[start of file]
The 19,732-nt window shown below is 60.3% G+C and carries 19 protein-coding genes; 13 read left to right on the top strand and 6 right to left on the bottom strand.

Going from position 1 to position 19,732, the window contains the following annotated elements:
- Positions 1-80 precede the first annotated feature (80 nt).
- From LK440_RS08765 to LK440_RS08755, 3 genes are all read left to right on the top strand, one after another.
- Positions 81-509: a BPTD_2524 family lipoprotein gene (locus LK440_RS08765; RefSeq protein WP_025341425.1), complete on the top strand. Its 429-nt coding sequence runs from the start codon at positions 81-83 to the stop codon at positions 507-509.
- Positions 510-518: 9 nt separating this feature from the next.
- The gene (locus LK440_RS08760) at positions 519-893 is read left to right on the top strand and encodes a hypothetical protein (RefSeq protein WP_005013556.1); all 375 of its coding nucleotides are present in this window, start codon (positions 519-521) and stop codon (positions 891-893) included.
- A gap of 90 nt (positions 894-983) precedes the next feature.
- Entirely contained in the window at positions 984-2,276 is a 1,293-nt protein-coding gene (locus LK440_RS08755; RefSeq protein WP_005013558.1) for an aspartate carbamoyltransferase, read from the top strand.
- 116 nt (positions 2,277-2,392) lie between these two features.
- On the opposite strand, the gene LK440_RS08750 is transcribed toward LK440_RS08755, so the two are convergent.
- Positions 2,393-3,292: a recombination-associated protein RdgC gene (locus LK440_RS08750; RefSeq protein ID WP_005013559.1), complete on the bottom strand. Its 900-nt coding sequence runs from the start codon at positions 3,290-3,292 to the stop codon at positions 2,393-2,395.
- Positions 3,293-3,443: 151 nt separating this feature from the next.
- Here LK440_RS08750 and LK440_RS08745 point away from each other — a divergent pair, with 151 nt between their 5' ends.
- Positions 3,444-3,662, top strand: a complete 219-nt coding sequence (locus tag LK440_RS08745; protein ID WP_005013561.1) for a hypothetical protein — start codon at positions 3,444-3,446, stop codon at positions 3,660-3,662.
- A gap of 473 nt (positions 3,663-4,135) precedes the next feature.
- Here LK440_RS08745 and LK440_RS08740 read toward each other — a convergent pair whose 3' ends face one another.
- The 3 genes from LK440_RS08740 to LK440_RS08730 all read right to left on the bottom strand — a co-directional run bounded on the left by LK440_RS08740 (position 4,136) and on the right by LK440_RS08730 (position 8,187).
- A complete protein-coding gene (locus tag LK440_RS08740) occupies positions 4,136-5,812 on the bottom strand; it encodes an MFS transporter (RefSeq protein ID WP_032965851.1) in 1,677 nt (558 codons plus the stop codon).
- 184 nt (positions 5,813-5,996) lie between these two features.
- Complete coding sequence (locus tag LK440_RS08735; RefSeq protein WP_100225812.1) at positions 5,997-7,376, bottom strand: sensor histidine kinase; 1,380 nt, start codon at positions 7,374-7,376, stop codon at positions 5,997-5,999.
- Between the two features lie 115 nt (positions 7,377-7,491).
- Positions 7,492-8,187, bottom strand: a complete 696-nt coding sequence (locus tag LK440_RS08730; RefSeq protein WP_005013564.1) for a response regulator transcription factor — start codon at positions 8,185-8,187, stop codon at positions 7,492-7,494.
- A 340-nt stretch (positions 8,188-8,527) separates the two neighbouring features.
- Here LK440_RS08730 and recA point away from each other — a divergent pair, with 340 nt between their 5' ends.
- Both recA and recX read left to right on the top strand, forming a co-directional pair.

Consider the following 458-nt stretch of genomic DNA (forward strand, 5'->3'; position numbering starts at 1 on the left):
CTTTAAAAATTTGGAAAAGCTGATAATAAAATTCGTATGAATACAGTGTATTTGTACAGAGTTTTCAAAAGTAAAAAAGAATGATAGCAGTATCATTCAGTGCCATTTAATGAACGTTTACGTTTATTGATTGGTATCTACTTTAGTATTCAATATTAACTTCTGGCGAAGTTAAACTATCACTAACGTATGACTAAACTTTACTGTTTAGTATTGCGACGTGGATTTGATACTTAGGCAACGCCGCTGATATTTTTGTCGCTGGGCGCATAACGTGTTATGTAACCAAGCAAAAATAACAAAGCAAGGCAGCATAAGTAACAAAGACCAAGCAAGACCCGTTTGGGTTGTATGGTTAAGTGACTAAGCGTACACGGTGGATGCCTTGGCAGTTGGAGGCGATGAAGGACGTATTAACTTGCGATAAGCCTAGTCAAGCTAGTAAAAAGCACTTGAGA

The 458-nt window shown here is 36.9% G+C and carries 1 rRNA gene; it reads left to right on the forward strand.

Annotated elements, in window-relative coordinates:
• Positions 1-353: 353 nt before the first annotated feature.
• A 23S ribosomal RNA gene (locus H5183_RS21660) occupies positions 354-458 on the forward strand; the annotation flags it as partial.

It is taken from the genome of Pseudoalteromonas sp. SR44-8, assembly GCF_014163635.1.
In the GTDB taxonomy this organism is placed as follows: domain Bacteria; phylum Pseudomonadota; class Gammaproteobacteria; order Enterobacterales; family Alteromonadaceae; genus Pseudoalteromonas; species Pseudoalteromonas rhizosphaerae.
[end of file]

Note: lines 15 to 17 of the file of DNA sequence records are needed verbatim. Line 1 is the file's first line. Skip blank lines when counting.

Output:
- Positions 3,444-3,662, top strand: a complete 219-nt coding sequence (locus tag LK440_RS08745; protein ID WP_005013561.1) for a hypothetical protein — start codon at positions 3,444-3,446, stop codon at positions 3,660-3,662.
- A gap of 473 nt (positions 3,663-4,135) precedes the next feature.
- Here LK440_RS08745 and LK440_RS08740 read toward each other — a convergent pair whose 3' ends face one another.